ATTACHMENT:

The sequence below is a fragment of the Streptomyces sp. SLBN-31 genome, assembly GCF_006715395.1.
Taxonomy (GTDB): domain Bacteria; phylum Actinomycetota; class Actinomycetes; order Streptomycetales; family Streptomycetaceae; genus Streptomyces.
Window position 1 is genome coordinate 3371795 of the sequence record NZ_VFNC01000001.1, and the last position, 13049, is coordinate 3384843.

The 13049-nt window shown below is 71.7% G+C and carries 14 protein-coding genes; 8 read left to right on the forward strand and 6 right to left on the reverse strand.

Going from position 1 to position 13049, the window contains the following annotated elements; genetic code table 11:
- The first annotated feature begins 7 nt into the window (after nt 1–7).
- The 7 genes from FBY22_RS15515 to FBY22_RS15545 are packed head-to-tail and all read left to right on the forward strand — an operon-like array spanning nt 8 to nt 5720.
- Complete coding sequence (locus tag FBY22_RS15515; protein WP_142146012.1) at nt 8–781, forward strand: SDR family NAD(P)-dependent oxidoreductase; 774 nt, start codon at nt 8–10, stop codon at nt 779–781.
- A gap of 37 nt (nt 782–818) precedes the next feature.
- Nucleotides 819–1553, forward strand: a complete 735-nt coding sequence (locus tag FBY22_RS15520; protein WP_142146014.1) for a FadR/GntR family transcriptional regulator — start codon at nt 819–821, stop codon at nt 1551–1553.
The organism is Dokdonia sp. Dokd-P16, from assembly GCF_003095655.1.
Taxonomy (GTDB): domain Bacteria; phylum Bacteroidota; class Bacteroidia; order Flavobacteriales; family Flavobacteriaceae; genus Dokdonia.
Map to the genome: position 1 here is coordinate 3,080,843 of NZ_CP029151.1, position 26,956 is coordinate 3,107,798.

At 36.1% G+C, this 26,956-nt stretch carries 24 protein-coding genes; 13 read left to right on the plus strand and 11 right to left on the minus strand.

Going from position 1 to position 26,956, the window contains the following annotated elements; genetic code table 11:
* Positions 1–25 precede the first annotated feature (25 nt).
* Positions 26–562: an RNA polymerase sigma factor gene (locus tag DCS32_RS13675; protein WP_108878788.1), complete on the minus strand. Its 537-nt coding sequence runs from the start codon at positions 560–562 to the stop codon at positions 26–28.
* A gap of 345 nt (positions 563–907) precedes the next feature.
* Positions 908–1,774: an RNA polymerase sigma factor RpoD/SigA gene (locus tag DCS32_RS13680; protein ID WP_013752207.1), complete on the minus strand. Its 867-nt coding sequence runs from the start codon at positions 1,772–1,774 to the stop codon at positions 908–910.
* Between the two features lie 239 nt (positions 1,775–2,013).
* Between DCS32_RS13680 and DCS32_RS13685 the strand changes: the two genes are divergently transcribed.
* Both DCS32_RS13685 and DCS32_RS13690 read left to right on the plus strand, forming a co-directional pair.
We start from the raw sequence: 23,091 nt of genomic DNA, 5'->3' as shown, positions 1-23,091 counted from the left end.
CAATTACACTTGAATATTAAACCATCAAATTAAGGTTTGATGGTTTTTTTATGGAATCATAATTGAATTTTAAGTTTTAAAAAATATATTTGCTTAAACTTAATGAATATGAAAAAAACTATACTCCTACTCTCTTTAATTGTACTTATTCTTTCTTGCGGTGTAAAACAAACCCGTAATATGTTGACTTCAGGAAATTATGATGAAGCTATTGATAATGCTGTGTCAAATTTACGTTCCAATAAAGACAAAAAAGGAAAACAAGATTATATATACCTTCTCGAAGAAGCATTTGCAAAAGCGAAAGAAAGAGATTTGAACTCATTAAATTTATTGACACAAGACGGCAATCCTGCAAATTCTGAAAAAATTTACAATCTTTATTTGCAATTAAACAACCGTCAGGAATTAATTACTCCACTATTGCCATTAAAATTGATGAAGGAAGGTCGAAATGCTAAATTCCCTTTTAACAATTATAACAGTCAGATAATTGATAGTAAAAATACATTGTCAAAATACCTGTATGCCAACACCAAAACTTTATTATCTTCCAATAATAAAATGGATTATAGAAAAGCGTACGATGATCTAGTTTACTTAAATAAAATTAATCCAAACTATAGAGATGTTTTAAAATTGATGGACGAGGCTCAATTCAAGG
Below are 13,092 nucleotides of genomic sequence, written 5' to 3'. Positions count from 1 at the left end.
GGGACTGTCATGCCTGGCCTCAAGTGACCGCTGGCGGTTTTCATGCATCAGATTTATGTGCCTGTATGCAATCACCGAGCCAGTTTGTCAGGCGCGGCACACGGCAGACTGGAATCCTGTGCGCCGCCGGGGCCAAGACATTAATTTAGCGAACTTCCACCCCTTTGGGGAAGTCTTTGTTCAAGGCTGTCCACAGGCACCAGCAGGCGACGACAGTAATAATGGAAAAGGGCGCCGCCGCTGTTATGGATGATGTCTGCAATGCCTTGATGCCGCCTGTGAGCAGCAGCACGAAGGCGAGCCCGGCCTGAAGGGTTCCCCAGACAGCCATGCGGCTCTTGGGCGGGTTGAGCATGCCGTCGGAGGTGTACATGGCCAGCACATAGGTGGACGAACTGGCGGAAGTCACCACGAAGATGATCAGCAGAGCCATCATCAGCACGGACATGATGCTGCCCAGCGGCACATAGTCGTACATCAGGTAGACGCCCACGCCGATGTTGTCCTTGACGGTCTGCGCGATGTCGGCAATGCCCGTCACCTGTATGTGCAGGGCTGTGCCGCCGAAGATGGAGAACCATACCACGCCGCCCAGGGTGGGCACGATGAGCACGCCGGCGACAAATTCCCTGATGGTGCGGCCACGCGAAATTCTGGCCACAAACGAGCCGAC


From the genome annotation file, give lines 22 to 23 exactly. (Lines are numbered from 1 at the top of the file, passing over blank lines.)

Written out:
* Both DCS32_RS13685 and DCS32_RS13690 read left to right on the plus strand, forming a co-directional pair.
We start from the raw sequence: 23,091 nt of genomic DNA, 5'->3' as shown, positions 1-23,091 counted from the left end.